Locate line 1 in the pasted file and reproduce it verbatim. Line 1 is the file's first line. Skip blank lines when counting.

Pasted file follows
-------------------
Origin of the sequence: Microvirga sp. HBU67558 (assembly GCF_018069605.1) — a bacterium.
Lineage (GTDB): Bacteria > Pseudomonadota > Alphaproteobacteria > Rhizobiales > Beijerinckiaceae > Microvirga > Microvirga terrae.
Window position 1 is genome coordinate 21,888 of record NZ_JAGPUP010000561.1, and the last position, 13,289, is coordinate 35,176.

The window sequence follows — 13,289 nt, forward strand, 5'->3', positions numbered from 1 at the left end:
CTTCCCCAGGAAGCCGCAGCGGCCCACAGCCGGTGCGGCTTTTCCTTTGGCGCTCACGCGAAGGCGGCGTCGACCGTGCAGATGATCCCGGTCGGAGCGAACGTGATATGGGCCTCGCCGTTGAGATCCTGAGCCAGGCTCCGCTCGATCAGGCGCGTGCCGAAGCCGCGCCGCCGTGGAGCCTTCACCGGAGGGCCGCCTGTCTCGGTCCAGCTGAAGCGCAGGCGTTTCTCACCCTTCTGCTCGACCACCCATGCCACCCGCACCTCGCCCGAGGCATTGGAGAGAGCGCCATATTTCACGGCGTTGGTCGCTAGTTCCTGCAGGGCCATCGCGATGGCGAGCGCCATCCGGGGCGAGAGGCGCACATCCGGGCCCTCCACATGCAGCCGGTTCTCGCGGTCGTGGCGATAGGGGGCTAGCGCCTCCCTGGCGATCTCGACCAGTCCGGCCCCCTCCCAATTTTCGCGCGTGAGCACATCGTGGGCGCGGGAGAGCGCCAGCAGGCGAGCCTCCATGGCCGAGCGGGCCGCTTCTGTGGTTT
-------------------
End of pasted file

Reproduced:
Origin of the sequence: Microvirga sp. HBU67558 (assembly GCF_018069605.1) — a bacterium.